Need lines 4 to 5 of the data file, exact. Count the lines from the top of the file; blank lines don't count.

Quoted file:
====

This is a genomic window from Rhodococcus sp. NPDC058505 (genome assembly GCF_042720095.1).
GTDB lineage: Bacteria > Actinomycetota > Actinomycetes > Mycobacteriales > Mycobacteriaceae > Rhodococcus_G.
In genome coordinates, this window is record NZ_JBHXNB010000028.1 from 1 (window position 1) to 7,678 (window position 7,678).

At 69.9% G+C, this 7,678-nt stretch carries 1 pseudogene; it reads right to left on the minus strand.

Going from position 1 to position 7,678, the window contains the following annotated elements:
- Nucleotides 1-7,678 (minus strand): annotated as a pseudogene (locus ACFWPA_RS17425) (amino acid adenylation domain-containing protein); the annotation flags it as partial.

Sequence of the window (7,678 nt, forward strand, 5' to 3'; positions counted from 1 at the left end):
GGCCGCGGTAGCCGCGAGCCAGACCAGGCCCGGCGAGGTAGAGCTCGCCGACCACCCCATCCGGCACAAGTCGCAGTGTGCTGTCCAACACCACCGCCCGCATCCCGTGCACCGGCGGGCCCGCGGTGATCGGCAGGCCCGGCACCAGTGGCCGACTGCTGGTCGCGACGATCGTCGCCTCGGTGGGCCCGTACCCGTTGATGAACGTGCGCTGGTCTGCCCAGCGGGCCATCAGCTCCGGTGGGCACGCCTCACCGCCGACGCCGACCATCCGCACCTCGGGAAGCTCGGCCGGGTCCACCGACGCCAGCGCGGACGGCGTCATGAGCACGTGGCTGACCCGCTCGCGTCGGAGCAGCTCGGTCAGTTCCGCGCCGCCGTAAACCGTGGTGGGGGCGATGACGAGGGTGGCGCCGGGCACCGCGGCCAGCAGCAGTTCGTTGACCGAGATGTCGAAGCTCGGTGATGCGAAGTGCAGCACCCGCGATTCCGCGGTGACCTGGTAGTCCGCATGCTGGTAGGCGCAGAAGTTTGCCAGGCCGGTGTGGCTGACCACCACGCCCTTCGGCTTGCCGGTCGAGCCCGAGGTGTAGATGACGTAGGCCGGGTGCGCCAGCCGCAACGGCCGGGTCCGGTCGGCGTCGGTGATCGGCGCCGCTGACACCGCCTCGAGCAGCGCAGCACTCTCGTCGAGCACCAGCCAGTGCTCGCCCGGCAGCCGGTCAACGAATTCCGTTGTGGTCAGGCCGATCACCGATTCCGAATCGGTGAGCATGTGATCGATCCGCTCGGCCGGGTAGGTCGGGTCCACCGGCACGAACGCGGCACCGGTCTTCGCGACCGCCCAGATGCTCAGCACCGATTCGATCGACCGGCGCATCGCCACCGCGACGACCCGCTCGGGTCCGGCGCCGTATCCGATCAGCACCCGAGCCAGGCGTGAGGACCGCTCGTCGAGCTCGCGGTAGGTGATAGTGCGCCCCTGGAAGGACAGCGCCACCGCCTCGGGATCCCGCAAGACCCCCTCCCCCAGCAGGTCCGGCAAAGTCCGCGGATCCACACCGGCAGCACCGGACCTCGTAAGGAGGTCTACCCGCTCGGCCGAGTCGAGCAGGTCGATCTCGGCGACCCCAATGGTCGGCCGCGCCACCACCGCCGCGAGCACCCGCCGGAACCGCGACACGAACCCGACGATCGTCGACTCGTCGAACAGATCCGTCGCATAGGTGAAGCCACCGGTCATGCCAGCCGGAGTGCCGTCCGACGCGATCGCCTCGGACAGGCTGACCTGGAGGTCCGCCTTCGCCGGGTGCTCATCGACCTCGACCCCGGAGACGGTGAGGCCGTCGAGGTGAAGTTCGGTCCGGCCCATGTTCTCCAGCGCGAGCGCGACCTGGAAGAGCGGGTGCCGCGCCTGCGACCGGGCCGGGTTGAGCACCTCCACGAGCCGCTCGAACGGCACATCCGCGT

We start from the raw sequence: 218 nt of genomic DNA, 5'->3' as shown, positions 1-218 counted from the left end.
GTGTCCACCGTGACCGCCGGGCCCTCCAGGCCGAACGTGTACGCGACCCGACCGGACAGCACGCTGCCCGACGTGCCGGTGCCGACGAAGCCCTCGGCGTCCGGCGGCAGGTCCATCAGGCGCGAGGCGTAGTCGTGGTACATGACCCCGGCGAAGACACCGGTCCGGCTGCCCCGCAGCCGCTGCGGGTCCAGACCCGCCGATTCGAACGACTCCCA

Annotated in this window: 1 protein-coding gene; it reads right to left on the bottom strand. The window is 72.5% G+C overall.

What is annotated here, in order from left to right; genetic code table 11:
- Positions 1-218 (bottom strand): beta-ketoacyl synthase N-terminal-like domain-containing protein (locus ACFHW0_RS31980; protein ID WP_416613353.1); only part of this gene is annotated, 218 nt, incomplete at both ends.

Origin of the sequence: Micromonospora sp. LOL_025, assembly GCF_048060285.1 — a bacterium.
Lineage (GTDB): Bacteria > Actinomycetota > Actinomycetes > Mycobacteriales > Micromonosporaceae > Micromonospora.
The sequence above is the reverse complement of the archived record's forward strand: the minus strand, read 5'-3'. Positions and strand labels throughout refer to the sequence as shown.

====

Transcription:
At 69.9% G+C, this 7,678-nt stretch carries 1 pseudogene; it reads right to left on the minus strand.

Going from position 1 to position 7,678, the window contains the following annotated elements: